I’m not sure what happened to September. One day it was September 5th and I was hanging out in Sonoma on Labor Day and then it was September 30th and I was reflecting on all the outfits I’d made for clients that month. And now, poof, no more September.
No problem. I love October. I love Halloween and dressing up the house in decorations. And I could have and would have done that this weekend but I just didn’t have it in me.
I don’t know why but I feel troubled when something I love is no longer appealing. What changed? I’m clear on where the decorations are. I know the treasures that are in the boxes. Maybe I’ll get an inkling to put them up later in the month, but right now, that idea is cold.
When changes happen
It’s kind of like when I came home from Minnesota in August and looked at my refrigerator door which was filled with family photos with Mother in them and knew I had to take them down. I’d gazed upon those photos every single day for months and months. They’d brought me great comfort.
But after that August trip back to their home, those pictures almost hurt my eyes when I looked at them. They are now stored in a fabric handbag that hangs on the doorknob of my home office. They’re close by but I’m not looking at them, at least not now.
I still have a table top altar dedicated to her and I buy fresh flowers for it (for her) every week. That doesn’t hurt; it nourishes.
Anniversaries revive grief
The anniversary of the death of my youngest brother Todd was on August 29th. August 31st was my mother’s birthday. Those were some really tough days this year. They kicked up a storm of memories and aches and longing for both of them.
Thinking back to October two years ago
I know what I was doing a lot of two years ago in October. I was talking to Mom on the phone nearly every day. She was overcome with grief. I worried that she wasn’t eating.
One day, I was explaining this physical feeling I’d get: It was sort of like a stomach ache but not really. It was kind of like anxiety but not really. I had brought this up to a nurse friend, wondering if something was wrong with me, and she said, “Oh, I know exactly what that is. It’s grief nausea.”
That totally resonated with me. I told Mother what my friend had said and I could hear her sigh of relief on the other end of the phone. It resonated with her too. She said, “That’s exactly what happens. It just comes in like a wave and then goes away and then comes again.”
When Mother died six months later, I didn’t have grief nausea, not once. Grief didn’t come and go; it moved in, took up residence and never left my side. I guess I’ve been living with it ever since. Oh, it’s changed, but it’s never gone. Lately it seems to have come forward more than it’s receded.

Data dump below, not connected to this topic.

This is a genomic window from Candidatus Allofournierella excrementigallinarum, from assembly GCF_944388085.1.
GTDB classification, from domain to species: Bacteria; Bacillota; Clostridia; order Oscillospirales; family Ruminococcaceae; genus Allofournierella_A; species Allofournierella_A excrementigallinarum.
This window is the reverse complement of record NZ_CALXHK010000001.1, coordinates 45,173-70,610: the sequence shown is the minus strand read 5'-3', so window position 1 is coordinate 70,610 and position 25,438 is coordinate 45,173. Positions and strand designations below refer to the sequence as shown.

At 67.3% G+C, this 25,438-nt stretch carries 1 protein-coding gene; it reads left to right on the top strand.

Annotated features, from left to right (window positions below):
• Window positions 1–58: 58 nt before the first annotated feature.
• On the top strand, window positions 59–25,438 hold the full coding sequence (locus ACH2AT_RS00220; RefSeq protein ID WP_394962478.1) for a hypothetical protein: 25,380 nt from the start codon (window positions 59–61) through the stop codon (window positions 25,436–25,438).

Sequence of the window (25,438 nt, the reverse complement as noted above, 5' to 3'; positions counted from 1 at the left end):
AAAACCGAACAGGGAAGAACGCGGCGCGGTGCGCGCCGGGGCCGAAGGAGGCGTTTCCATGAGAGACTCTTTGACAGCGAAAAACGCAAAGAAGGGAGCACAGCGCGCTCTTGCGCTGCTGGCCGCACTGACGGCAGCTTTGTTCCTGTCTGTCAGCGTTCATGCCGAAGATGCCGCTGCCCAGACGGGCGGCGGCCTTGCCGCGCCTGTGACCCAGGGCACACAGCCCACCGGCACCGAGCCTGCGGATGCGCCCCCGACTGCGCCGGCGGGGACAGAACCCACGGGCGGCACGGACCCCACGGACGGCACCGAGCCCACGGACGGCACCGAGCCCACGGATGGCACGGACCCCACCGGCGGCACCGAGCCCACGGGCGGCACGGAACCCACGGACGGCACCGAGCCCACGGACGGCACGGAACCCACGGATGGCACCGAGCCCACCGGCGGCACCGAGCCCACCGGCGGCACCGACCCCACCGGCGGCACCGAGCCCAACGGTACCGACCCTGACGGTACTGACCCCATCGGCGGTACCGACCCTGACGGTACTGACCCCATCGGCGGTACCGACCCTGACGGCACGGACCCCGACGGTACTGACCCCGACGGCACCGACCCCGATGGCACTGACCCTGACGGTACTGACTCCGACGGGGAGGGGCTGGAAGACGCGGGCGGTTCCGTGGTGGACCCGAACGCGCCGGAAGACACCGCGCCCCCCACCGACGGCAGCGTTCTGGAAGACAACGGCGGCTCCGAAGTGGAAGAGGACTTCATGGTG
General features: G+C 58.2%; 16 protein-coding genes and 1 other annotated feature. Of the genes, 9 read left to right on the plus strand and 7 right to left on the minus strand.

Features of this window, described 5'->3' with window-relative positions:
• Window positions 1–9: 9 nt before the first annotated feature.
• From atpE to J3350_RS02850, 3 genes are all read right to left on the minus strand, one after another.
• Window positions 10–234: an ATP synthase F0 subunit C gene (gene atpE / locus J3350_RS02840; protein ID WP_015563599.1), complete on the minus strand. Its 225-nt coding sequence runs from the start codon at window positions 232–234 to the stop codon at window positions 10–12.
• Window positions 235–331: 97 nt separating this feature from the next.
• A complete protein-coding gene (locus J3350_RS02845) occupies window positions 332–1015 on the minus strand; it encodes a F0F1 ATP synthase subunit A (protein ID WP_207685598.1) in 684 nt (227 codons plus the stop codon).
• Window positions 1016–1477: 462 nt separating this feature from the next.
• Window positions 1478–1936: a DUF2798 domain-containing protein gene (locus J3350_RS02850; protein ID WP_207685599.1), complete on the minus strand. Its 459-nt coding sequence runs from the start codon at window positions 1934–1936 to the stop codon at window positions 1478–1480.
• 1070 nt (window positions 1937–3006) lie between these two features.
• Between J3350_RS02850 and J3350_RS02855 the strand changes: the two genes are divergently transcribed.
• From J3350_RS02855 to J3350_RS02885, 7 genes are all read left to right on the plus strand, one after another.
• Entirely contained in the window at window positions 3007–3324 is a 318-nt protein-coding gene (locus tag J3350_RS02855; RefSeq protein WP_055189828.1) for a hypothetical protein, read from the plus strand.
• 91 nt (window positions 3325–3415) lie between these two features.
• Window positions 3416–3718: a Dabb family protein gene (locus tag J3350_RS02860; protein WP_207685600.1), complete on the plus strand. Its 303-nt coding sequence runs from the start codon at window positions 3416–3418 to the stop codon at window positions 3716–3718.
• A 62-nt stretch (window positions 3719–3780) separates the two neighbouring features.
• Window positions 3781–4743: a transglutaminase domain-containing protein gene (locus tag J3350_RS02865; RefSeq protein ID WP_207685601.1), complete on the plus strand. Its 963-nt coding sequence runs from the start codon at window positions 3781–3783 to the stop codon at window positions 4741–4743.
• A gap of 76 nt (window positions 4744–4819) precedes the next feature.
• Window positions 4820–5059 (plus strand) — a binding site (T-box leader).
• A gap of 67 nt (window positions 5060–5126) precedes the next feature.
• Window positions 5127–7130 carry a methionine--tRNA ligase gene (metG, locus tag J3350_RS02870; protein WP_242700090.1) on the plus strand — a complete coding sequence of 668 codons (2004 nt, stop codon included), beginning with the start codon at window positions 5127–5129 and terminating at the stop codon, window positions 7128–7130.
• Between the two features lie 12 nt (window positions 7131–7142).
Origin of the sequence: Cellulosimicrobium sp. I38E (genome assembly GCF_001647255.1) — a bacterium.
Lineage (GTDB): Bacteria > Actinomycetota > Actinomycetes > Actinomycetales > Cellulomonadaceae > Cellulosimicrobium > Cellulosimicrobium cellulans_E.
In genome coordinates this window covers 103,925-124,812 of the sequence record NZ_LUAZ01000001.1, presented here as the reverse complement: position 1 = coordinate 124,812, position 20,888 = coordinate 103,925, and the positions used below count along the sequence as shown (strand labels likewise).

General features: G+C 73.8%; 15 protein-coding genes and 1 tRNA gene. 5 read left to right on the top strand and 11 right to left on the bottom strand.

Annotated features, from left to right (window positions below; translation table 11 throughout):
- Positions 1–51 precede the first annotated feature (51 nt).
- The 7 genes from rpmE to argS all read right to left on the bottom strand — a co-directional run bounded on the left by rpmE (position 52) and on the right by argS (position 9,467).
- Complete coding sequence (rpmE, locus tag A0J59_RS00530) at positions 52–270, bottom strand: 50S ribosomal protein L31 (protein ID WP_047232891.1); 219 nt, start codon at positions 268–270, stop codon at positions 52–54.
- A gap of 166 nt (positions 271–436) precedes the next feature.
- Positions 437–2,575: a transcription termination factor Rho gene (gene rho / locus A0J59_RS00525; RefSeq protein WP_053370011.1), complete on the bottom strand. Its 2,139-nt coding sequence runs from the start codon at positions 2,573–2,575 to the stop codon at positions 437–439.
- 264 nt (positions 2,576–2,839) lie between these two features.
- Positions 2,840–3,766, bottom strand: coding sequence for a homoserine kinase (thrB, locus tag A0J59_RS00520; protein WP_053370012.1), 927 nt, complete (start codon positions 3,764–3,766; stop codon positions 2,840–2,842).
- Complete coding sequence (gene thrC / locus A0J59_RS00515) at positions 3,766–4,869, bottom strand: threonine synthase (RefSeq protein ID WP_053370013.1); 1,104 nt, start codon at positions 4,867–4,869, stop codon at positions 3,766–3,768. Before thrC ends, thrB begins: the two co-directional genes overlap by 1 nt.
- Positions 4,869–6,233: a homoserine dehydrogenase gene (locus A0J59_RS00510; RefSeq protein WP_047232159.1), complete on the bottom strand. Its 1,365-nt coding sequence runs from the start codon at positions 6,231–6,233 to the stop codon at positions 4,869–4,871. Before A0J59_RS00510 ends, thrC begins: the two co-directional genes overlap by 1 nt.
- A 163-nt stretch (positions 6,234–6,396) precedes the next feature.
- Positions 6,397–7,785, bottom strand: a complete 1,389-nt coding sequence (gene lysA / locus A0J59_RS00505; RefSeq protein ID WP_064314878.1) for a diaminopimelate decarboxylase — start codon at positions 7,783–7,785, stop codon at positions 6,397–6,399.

An image of my brother, being there in my time of need
My younger brother, Kirk, is in Scotland with his wife, Wendy. They return this week to their home in Minnesota.
Let me tell you a story about him. He and I did most of the planning for Todd’s funeral. We were with the minister discussing some readings and sharing some stories about Todd.
Kirk was clear about some passages from the Bible that he wanted to read. He thought I should do a reading too. At first I said no. But then he mentioned the Twenty-Third Psalm and I thought, okay, I can do that. I love that Psalm.
The day of the funeral Kirk ended up at one end of the church and I was at the other end sitting next to Mom and Dad. The church was overflowing with people. There weren’t enough seats for them. They were standing at the back.
When it was time for the readings, Kirk got up and graciously welcomed everybody on behalf of the family. I was so proud of him. He read his piece and then sat down with his wife and kids and grandkids.
It was my turn.
I walked across the front of the church and approached the lectern. The Twenty-Third Psalm was printed on a card that had been sent to my family in sympathy. I held it in my hand. I couldn’t look out at the people. I looked down and started with the first few words: The Lord is my Shepherd, I shall not…
I couldn’t go on. I stopped, tried to compose myself but was failing. I looked out in front of me and saw Kirk in his crisp white shirt. He wasn’t smiling but he was radiant. He leaned forward onto the back of the front pew and he spoke to me through his eyes. He said, “Do you need me?” And I spoke back with my eyes: Yes.
He made his way out of the pew and came up and stood beside me. He leaned his hand on the lectern close to my reading.
Here’s what he didn’t do: He didn’t take over. He didn’t read the words for me. He didn’t whisper in my ear. He just stood there. It was as if he said, “Take your time, Brenda. I’m here. It’s okay.”
I took the time it took to read the Twenty-Third Psalm. I didn’t get through it without crying. When I was done we headed back in opposite directions to our seats. The service continued with a hymn Mother had chosen.
Emotionally I’m taking it slow this October
I suspect we have inside ourselves a wisdom that can teach us how to live with grief. I imagine it’s a matter of being quiet and asking for guidance. I imagine a presence standing close and saying without saying, “Take your time, don’t rush, it’s okay. You’re not alone. I’m here.”